Facebook support groups for IUD users are filled with stories from women saying their doctors will not listen to their concerns about what they believe are side effects of their birth control devices. Some even say their doctors will not remove the devices for them, and some post they have even decided to remove the device on their own. 
"I would not advocate for that because you're not always successful in getting it out yourself," Dr. Tocce said. "It really pains me that patients are not being respected in terms of what they want. If someone comes to us in our practice and wants their IUD out for whatever reason, we take it out. We respect our patients' wishes and remove it. If any patient has that occurring I would urge them to get another opinion and seek another physician."
Teva, maker of Paragard, told Denver7 in a statement its product information includes warnings of the rare potential side effects of the device. 
"Teva is committed to providing safe and effective medicines for patients. Paragard is one of the most effective forms of birth control available. When used as directed, Paragard has demonstrated in clinical trials to be more than 99 percent effective at preventing pregnancy," a spokesperson wrote.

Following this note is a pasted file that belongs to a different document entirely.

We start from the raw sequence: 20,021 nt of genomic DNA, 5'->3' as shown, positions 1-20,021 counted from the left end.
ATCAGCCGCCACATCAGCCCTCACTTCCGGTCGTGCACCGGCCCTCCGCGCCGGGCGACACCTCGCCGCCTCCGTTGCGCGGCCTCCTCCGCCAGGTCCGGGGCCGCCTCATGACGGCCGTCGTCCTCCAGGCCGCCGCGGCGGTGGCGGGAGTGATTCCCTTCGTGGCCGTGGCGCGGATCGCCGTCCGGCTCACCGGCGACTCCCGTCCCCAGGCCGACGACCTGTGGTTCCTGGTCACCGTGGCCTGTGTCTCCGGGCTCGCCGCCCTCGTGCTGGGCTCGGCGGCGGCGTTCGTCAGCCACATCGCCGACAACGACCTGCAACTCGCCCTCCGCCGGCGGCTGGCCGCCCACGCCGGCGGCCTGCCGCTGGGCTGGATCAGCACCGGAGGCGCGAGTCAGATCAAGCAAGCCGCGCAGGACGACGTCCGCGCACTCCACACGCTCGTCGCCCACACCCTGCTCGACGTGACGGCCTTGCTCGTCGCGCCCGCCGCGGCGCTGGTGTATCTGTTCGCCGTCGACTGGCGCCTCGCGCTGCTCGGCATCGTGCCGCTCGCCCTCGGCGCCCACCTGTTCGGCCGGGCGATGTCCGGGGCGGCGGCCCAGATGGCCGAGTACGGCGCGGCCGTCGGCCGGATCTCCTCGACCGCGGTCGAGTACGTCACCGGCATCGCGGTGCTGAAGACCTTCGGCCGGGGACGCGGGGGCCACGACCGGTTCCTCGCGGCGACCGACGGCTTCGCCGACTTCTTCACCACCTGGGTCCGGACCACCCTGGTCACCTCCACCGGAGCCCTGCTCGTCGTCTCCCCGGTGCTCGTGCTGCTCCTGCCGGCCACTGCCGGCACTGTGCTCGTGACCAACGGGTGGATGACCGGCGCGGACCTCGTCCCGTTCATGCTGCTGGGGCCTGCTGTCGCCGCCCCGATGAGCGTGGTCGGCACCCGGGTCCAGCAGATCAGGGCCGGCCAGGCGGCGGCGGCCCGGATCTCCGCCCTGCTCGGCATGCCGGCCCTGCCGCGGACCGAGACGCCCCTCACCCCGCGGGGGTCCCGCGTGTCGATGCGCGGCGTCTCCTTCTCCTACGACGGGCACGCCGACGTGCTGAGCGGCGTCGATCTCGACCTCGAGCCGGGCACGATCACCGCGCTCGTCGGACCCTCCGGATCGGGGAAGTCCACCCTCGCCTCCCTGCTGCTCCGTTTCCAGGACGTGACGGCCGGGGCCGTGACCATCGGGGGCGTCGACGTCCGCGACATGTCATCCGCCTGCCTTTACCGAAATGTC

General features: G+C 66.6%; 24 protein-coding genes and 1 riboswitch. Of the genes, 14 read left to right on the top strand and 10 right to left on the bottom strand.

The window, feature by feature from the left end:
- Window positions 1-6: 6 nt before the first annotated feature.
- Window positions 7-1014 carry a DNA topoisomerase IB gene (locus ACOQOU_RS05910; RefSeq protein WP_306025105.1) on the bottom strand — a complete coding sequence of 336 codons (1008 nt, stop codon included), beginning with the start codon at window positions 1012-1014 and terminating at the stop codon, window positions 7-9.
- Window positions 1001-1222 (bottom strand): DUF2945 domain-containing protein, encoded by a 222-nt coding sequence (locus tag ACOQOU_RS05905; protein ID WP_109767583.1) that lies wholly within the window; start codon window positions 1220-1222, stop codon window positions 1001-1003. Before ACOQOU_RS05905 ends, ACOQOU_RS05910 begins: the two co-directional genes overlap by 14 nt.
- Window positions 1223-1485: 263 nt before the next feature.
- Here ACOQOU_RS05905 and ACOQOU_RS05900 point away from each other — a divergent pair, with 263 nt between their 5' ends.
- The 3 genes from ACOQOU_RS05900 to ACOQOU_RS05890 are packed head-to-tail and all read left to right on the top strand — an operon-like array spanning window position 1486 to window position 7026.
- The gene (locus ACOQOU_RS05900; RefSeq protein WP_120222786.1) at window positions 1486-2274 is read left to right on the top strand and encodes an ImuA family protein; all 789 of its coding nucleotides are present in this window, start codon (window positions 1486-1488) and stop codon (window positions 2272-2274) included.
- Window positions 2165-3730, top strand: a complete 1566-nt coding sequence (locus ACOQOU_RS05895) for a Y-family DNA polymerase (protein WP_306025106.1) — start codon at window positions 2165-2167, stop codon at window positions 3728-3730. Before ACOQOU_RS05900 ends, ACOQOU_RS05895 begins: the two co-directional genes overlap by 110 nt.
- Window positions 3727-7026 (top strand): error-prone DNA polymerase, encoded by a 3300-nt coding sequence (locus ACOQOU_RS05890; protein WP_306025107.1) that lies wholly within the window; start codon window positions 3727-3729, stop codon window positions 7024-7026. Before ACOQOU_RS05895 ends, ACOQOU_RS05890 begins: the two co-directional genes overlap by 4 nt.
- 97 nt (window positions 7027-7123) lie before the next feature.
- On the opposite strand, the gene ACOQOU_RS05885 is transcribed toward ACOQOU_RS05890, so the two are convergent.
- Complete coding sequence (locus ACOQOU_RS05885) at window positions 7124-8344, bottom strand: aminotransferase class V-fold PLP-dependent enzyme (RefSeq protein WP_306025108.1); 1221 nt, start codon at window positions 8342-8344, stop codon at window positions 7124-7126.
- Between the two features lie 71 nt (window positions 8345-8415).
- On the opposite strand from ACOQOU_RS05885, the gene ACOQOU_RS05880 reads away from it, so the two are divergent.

Dr. Tocce said most of her patients have a positive experience with the IUD. 
"The majority of patients do so well. And it's just a really great method. And I just hope that as we get the word out more, more patients will talk to their doctors and get more information and make a choice that they're comfortable with," she said.
"Stories that point out complications that are very rare might scare people away from using these devices but I really hope patients will really hear the overarching message here that they are extremely safe, extremely effective, and although there are very small numbers of patients who experience adverse outcomes, that can be said for anything in medicine. High blood pressure medicine, diabetes medicine, any type of surgical procedure. There are always a small percentage of patients who are going to have a less than optimal outcome. But I think the benefits of getting more information out there for patients to have, process, and then go talk to their doctors about is the most important thing we can do."
Denver7 asked what women can do to help ensure they have the best outcome. Dr. Tocce recommended women who want to get IUDs go to a gynecologist or family planning clinic where staff are accustomed to placing the devices on a daily basis. Teva also encourages women to do monthly string checks to ensure their IUD is still in place.